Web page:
The University has revoked its offer to hire Michael LaCour, who allegedly altered data sets in an academic study, as an assistant professor in the Wilson School after a review of the allegations, University spokesperson Martin Mbugua said.
LaCour coauthored a December 2014studyas a doctoral student at the University of California, Los Angeles, which received nationalmedia attentionfor purportedly showing that opponents of same-sex marriage could be reliably persuaded to change their minds after just one conversation with a gay person.
The prominent journal Science issued aretractionof the study onMay 28. According to the retraction, LaCour did not agree to the retraction, but his coauthor did.
LaCour hasmaintainedhe stands by his results, according to TheNew York Times.
LaCour did not respond to requests for comment. LaCour's coauthor and Columbia professor Donald Green, who also recommended LaCour to the University, declined to comment. Dean of the Faculty Deborah Prentice deferred comment to Mbugua. Wilson School dean Cecilia Rouse said she was unavailable for comment. UCLA political science department chair and former University professor Jeffrey Lewis declined to comment.
According toBusiness Insider, LaCour issued a statement in late May saying he had not falsified data and had destroyed data that would vindicate him afteran independent group of researchersnoted alleged irregularities with his dataand reported them to Green. However, LaCour reportedly toldThe New York Timesthat he had not erased any raw data.
Science receives 14,000 submissions per year, of which seven percent, or around 980, are accepted, Natasha Pinol, a spokeswoman for the American Association for the Advancement of Science, which publishes Science, said. Of those articles accepted, around two dozen are clarified or otherwise corrected each year and "a handful" are retracted, she said.
Pinol noted the LaCour-Green article was accepted before the journal implemented an extra step involving manuscript review by expert statisticians affiliated with theStatistical Board of Reviewing Editors, a step which may have identified the statistical irregularities that the independent researchers later found. Between two and nine reviewers are assigned to each submission, she added.
The New York Times reported that LaCour has already said he had lied about who had funded the study in an attempt to add credibility to his work. The Ford Foundation and the Williams Institute at UCLAhave saidthey are not connected with LaCour's research in any way despite having been listed as funders of the research.
Anotherallegationagainst LaCour, according to Business Insider, is that he falsified data in a study called "The Echo Chambers Are Empty," which purported to show that most partisan-minded people consume centrist media, not politically slanted media.
LaCour was hired by the University several months ago and was supposed to start work at the beginning of July.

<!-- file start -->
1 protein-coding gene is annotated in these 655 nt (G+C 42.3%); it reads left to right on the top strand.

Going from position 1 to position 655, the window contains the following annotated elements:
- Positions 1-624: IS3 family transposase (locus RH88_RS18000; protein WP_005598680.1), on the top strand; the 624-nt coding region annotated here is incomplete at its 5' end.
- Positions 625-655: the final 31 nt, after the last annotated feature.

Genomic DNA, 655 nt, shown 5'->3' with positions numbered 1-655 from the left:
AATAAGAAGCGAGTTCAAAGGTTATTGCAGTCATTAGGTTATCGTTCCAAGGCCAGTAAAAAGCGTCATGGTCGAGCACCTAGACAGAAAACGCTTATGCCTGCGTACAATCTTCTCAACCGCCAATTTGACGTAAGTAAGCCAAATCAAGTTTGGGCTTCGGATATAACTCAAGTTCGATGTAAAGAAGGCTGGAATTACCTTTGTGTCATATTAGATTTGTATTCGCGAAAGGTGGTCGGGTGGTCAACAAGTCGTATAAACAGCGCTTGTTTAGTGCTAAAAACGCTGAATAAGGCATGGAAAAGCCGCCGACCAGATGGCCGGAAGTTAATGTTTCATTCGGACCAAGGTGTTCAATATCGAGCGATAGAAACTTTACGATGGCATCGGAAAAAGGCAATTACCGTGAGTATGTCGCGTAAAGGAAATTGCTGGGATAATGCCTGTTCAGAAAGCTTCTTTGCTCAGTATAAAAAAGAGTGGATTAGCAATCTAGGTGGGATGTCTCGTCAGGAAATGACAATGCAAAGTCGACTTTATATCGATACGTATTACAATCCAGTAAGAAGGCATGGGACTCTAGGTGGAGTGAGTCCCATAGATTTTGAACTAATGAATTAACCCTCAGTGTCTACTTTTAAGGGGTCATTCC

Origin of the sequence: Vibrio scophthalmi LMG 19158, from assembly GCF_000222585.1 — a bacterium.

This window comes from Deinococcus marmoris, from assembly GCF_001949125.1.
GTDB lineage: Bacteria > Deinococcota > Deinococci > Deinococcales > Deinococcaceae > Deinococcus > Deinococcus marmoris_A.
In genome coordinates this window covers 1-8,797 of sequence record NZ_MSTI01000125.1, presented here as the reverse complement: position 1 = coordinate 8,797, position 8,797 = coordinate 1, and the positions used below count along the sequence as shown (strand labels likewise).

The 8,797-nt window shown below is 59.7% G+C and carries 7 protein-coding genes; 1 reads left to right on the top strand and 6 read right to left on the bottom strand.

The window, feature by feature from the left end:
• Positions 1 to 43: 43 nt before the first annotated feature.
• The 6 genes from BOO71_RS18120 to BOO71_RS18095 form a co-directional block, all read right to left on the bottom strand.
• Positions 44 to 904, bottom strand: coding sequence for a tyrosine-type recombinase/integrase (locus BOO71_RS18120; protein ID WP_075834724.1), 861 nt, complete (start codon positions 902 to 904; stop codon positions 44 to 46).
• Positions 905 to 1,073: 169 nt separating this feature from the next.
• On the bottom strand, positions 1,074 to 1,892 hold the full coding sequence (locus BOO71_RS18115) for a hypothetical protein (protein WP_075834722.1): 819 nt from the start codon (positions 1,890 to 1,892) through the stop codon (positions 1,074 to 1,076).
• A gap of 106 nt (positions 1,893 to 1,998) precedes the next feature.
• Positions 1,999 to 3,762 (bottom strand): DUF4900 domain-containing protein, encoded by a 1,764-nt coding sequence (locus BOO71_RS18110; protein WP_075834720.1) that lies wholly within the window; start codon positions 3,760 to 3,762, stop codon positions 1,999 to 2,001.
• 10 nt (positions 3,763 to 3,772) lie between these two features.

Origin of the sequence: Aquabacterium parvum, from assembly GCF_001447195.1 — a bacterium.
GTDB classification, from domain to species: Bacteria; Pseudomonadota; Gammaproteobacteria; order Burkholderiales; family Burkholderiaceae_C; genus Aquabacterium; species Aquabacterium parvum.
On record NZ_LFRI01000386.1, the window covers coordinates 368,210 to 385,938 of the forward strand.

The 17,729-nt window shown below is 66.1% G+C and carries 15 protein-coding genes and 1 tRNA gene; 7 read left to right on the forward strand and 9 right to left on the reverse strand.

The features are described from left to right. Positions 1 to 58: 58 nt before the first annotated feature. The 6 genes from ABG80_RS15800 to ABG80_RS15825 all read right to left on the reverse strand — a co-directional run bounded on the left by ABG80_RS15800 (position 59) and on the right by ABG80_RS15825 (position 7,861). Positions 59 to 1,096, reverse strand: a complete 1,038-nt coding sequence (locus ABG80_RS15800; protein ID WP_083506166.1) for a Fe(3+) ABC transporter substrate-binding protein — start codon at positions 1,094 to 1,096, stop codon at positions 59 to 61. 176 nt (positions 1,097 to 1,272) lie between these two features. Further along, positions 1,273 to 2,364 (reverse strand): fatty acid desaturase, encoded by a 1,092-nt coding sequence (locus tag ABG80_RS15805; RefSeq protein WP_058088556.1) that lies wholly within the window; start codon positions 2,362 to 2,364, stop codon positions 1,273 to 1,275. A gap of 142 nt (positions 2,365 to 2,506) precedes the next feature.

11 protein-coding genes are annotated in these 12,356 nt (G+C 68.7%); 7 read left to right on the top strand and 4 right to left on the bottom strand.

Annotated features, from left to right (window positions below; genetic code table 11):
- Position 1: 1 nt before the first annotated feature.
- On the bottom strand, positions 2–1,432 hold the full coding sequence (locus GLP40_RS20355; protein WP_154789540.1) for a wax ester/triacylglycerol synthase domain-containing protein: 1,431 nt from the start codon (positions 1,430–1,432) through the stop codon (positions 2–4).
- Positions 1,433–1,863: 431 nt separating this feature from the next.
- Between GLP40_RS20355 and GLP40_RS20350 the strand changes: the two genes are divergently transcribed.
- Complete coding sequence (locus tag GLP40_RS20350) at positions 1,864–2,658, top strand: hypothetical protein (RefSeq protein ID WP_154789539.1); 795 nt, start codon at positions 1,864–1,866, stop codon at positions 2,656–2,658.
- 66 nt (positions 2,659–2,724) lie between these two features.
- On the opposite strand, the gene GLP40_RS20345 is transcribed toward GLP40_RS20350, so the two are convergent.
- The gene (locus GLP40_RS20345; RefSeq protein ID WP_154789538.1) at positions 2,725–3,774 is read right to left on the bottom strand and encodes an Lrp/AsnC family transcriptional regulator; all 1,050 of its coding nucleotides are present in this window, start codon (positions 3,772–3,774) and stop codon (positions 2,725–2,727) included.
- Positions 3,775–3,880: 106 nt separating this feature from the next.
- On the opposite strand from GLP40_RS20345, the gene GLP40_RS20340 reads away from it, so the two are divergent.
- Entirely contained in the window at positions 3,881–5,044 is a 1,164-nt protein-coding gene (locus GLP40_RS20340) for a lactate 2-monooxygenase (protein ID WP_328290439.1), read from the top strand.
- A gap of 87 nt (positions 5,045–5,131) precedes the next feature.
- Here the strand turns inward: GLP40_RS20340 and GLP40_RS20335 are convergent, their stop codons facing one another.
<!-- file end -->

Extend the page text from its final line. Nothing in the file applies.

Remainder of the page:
Mbugua said the University will not provide further information about the case.
Stanley Katz, a Wilson School lecturer who was not involved in LaCour's hiring but has taken part in previous Wilson School hires, said he found the matter disturbing.
“You wonder what went wrong in the vetting process. Clearly some of the people who are now withdrawing support for him were among those who recommended him in the first place,” Katz said. “The kinds of letters we require misled us.”
According to Katz, the hiring process at the Wilson School is complicated, requiring not only a command of public policy but also interdisciplinary expertise as well, which can involve evaluations from University professors outside the Wilson School.LaCour was being evaluated by the politics department in addition to the Wilson School, Katz said.
Politics chair Nolan McCarty deferred comment to Mbugua. Several politics and Wilson School faculty contacted deferred comment to Mbugua, declined to comment or did not respond to requests for comment.
Katz noted that rescinding an offer of hiring is rare at major universities.
“The thing to remember for an appointment like this, with research of this kind, is that even a well-trained, serious, responsible person can read material, and not be aware that there is either a serious inaccuracy or, much more important, a misrepresentation. It really depends on other researchers going in, using the ideas to try and produce the same results,” Katz said, referring to the fact that LaCour's study was called into question when independent researchers set out to replicate LaCour's results.“I think that explains why people of the politics department didn’t pick this up. It’s not as though they weren’t paying attention.”
The paper was published in Science under the title, “When contact changes minds: An experiment on transmission of support for gay equality.”